“If I play Raag Yaman in Rajasthan versus in London, there needs to be a difference. There’s a different geography, sky and natural landscape. I’m an artist and a human being, my mood changes, as does the mood of the audience, so my art needs to be perceptive and contextual enough to connect with my mind, the pervasive mood and the magic around me.”
Sarodist Rajrupa Chowdhury, who successfully carries forward the legacy of the Senia Shahjahanpur gharana, is one of India’s finest and mature sarod maestras. Having received talim from the likes of Siddhartha Roy Chowdhury, Pandit Ajay Sinha Roy and Prof. Sanjoy Bandopadhyay, she captivates audiences with her intense raga emotions and spirited presence.
She has won numerous awards and gained considerable distinction in recognition of her pursuit of Indian classical music, and has featured in solo recitals for Prime Minister Narendra Modi and German Chancellor Angela Merkel, as well as Prince Charles and the Duchess of Cornwall. She has a Masters in Instrumental Music from the Rabindra Bharati University, Kolkata, and is an A grade artist of the All India Radio, as well as an empaneled artist of ICCR (the Indian Council for Cultural Relations).
While maintaining the purity of the raga, she also believes that variations to the silsila (a longer or shorter alaap section, for instance) can help contextualise the piece. “The raga has its own shades and mood,” she explains, “It depends on what the raga is demanding at that time.”
Initiated into the world of Indian classical music at the age of five, she recalls how her maternal uncle foresaw a need for female sarodists. “It’s a fretless instrument, so it’s challenging to differentiate the notes when you’re a child,” explains Chowdhury. “It’s also very robust, both in tone and sound [as well as size and weight]” she continues. A complex interplay of these factors, as well as the general perception that the likelihood of a female ‘making it’ on the sarod is lower than more popular instruments such as a sitar or more prevalent vocal training makes it a unique choice.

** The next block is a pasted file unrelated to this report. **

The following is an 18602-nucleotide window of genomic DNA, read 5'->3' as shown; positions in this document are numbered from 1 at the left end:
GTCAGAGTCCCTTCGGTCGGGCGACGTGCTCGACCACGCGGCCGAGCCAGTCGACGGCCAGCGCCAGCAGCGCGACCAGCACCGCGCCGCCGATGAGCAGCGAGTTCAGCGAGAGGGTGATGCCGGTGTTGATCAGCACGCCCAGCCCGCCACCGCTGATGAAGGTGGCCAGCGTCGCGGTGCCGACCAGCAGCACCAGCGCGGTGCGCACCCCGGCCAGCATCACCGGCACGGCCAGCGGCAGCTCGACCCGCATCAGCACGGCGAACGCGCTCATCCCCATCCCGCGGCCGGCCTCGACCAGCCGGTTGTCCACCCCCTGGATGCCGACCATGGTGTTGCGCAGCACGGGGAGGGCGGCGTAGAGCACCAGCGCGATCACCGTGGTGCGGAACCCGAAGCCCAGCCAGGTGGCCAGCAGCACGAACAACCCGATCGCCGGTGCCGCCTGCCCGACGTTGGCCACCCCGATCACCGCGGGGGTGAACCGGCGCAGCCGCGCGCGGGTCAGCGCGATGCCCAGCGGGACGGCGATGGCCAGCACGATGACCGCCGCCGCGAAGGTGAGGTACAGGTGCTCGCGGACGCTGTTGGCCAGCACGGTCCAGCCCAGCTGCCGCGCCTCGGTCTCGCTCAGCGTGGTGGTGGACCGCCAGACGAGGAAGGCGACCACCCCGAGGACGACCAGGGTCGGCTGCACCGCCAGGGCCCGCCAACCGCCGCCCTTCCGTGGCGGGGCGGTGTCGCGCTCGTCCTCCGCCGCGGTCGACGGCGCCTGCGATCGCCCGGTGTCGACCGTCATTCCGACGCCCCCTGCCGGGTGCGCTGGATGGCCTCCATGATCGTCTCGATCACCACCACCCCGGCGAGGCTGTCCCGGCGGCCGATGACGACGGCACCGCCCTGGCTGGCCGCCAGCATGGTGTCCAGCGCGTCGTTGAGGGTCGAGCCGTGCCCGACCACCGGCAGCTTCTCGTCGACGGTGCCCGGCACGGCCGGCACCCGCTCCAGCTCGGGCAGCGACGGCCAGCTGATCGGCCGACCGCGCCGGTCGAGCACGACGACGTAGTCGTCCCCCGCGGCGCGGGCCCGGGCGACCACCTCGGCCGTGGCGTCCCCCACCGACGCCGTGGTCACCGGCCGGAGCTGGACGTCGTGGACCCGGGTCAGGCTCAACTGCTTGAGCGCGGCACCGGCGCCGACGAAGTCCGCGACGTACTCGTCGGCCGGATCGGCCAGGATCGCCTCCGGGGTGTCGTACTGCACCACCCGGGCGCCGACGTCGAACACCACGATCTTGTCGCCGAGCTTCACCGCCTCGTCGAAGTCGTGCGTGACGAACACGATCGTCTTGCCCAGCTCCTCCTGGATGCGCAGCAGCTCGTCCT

But Chowdhury’s emotive music carves out a strong presence and niche. Chowdhury, who divides her time between Dhaka, Bangladesh and Kolkata, India, straddles two worlds. She is a musician who can stand in front of hundreds of criss-crossing sea-like rivers in Bangladesh and play with formidable power in the always moist landscape without the roar of the water drowning out her sound. And yet, she is also the sarodist whose lilting music can bring the primordial essence of her craft to the dry hinterlands in Rajasthan. “I incorporate this atmospheric taan in my music,” she says.
She also regularly dabbles in artistic musings with her husband, an architect. “As you know, architecture is called frozen music,” she adds swiftly, referencing Johann Wolfgang von Goethe’s quote about buildings as a medium to communicate. “Your art should never make you complacent,” she and her husband believe. While Chowdhury acknowledges it’s important to commemorate ones developing maturity as an artist—mastery that comes with age and knowledge—”these are just markers,” she says. “You know you’re maturing when you start not only assimilating, but generating. You’re able to pour a little bit of what you’ve learnt. Applause, festivals and concerts are wonderful, but I feel my true turning point came when I was able to see the raga in a new way. It comes when you make a canvas with your own strokes.”
And that, she says, is a joyous moment.
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